|Tribute to Lindy Boggs|
by Rex Buffington
Lindy Boggs’ life of public service leadership is proof that power and grace are not always mutually exclusive in American politics. Instead of demonizing her opponents, Lindy treated political opponents with respect and kindness. She won many important battles without resorting to angry confrontation, and often made friends of her enemies in the process. Lindy made politics look good.
When she died on July 27, 2013 at age 97, Lindy closed the book on a remarkable life that earned the personal admiration and affection of every U.S. President since Franklin D. Roosevelt who was in office when she moved to Washington as the wife of Congressman Hale Boggs in 1941. She once told of rushing in late for her first reception at the White House, breathlessly apologizing to Eleanor Roosevelt that she had been delayed by a minor crisis with her baby who was cutting a tooth. The First Lady immediately grabbed her arm and introduced her to others attending the reception as “one person in Washington who has her priorities right.”
Lindy always had her priorities right. She knew winning people over was more effective than running over people as she sought to make policy changes that extended rights to all Americans. She was passionate in her legislative pursuits, but showed patience, rather than wrath, to those less compassionate. She believed they would eventually come around, and they often did.
As a woman who saw herself as being in the right place at the right time to remove barriers to credit for American women, Lindy worked hard to encourage more women to seek public office. She spearheaded an effort at the Stennis Center for Public Service that targeted 14 Southern states in attracting more women to public service at the local, state and federal levels and helping those already in public office to continue to climb the leadership ladder.
Like many organizations, the Stennis Center benefited greatly from Lindy’s leadership after she retired from Congress. As vice chair of the Stennis Center’s Board of Trustees, she not only helped develop the groundbreaking program on women in public service, but also helped develop a highly effective ongoing program to send former Members of Congress to college campuses in bipartisan pairs to help young people better understand the challenges and rewards of public service. Lindy was always eager to open doors of opportunity for young people and was never too busy to lend her considerable influence to a helpful cause.
In fact, Lindy was helpful to good causes and to individuals who needed a helping hand. A visit to her office at Tulane University a few months after she left Congress found her sitting among unpacked boxes and unhung pictures and plaques constantly answering the phone to respond to the needs of her former constituents who were still seeking her help with problems large and small. They might no longer be her constituents, but they were still friends.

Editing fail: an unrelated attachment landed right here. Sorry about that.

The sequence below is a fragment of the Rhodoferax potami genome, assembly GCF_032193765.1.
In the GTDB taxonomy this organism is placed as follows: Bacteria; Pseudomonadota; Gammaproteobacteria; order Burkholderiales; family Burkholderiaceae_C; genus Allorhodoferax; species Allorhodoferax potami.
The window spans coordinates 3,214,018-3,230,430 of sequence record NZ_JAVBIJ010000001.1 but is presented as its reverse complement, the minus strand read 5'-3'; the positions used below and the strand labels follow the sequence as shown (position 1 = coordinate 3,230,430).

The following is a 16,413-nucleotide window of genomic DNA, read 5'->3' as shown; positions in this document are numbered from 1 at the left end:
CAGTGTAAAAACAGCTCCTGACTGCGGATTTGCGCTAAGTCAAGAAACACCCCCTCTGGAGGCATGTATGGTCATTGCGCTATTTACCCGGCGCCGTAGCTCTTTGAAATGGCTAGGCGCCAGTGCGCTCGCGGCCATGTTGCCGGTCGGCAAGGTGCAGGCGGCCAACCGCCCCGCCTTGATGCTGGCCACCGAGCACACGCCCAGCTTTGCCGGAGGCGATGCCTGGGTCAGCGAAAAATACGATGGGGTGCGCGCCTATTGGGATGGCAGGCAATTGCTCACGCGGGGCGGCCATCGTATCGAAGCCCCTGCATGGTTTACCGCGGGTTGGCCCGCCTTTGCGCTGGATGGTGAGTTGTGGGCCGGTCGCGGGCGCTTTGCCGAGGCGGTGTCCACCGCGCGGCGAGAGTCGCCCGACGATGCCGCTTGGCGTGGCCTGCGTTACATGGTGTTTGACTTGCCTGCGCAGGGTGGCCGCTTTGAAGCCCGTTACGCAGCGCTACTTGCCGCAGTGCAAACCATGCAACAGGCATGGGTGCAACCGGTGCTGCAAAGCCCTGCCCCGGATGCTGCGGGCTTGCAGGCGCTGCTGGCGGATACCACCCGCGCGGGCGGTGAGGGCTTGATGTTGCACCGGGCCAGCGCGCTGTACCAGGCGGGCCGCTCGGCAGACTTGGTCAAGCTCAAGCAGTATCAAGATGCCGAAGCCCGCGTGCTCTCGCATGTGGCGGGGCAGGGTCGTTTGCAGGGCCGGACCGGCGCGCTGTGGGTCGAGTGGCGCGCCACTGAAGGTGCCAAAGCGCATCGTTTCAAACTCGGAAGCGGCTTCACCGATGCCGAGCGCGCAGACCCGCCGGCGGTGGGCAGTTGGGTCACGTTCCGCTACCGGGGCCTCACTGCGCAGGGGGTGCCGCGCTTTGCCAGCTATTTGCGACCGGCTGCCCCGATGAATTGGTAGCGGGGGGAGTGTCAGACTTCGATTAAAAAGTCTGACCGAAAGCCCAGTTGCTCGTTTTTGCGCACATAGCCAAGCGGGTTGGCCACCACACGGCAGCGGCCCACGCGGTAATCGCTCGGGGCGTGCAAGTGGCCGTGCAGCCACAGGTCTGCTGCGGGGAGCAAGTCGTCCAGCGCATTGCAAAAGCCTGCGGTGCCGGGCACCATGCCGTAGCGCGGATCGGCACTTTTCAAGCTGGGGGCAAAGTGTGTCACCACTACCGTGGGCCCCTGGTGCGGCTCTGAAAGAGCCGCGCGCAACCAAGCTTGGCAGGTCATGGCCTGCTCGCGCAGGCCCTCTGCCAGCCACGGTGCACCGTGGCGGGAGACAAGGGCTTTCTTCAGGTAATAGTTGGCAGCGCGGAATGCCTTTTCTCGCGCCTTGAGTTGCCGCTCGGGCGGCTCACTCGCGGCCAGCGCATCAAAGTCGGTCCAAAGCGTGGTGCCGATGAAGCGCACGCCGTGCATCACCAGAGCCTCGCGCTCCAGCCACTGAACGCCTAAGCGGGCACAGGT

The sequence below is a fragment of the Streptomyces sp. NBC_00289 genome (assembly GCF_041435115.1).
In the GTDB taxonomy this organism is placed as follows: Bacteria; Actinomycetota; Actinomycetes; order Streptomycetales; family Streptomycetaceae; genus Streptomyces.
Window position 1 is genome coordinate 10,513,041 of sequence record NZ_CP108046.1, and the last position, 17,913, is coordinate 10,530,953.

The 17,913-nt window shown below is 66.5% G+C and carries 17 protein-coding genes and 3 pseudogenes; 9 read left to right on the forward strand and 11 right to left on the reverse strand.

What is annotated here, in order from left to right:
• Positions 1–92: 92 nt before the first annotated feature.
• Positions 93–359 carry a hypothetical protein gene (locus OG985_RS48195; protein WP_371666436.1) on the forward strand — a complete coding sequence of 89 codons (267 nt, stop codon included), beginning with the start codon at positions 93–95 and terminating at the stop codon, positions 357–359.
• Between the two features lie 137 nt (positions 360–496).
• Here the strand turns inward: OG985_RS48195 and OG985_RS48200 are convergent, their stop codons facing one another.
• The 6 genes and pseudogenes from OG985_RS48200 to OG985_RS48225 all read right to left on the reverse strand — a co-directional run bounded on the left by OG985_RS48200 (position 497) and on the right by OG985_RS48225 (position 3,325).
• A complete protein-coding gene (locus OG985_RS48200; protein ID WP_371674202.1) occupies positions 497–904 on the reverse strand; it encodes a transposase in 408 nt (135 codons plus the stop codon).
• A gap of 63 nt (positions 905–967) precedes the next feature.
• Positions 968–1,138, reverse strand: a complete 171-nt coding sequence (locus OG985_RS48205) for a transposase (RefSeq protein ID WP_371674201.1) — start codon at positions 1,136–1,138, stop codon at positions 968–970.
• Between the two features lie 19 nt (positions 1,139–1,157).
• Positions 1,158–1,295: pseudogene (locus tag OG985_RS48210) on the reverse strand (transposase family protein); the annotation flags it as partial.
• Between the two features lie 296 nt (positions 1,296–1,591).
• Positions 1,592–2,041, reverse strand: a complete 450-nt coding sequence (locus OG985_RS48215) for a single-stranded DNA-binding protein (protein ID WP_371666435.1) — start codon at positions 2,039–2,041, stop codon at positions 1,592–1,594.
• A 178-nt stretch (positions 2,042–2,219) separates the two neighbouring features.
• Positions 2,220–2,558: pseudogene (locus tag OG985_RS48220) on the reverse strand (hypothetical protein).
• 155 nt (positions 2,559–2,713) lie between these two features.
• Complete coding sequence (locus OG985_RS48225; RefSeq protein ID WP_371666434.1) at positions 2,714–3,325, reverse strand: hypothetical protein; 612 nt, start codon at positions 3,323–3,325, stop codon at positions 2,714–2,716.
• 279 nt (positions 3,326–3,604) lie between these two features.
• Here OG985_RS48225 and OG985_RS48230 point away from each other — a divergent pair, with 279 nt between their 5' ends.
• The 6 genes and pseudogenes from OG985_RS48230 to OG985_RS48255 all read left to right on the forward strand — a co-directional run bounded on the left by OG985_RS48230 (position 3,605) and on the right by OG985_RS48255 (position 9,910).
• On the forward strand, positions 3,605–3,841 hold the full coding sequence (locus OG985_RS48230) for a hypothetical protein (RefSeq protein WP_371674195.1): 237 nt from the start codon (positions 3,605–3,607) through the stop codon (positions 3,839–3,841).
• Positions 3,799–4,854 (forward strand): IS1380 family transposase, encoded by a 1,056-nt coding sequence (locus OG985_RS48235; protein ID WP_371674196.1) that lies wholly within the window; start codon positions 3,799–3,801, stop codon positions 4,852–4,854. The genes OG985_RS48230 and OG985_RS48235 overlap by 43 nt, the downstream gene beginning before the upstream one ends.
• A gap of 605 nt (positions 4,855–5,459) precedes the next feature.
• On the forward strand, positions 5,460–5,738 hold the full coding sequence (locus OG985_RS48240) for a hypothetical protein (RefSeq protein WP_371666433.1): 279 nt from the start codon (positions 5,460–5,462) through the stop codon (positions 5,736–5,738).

Walking with her through the streets of her beloved hometown of New Orleans, or down the Halls of Congress where she was honored by being the first woman in history to have a meeting room in the Capitol named for her, was a remarkable experience. She stopped every few steps to speak to someone filled with gratitude for something she had done for him or her.
Lindy always had close ties to Mississippi through her late husband, Hale Boggs, who was Majority Leader of the U.S. House of Representatives when he lost his life in a plane crash over Alaska in 1972. Hale was born in Long Beach and had extended family in the state. Lindy also maintained close personal and professional relationships with members of the Mississippi Congressional Delegation including Senator John Stennis and his wife, Coy; Congressman Jamie Whitten and his wife, Rebecca; and Congressman G.V. “Sonny” Montgomery.
When she was tapped at age 81 by President Bill Clinton to represent the United States as the first woman to serve as Ambassador to the Vatican, she added Pope John Paul II to her list of admirers and friends. Lindy’s warm friendship was cherished equally by all who were blessed to know her – from the Pope to her neighbors in the French Quarter in New Orleans to workers in the Capitol.
In keeping her priorities right, Lindy raised three outstanding children: Cokie Roberts, National Public Radio and ABC News reporter and commentator; Tommy Boggs, a highly successful Washington lobbyist; and Barbara Sigmund, former Mayor of Princeton, New Jersey, who succumbed to cancer in 1990, the year her mother left Congress. Her grandchildren and great-grandchildren were also high on her list of priorities, and she made sure they always knew it.
As we mark the closing of the incredible life of Lindy Boggs, we should pause to salute her achievements, and her values as well. While we know we will never see another like her, we can all learn from her example of graceful and effective public service.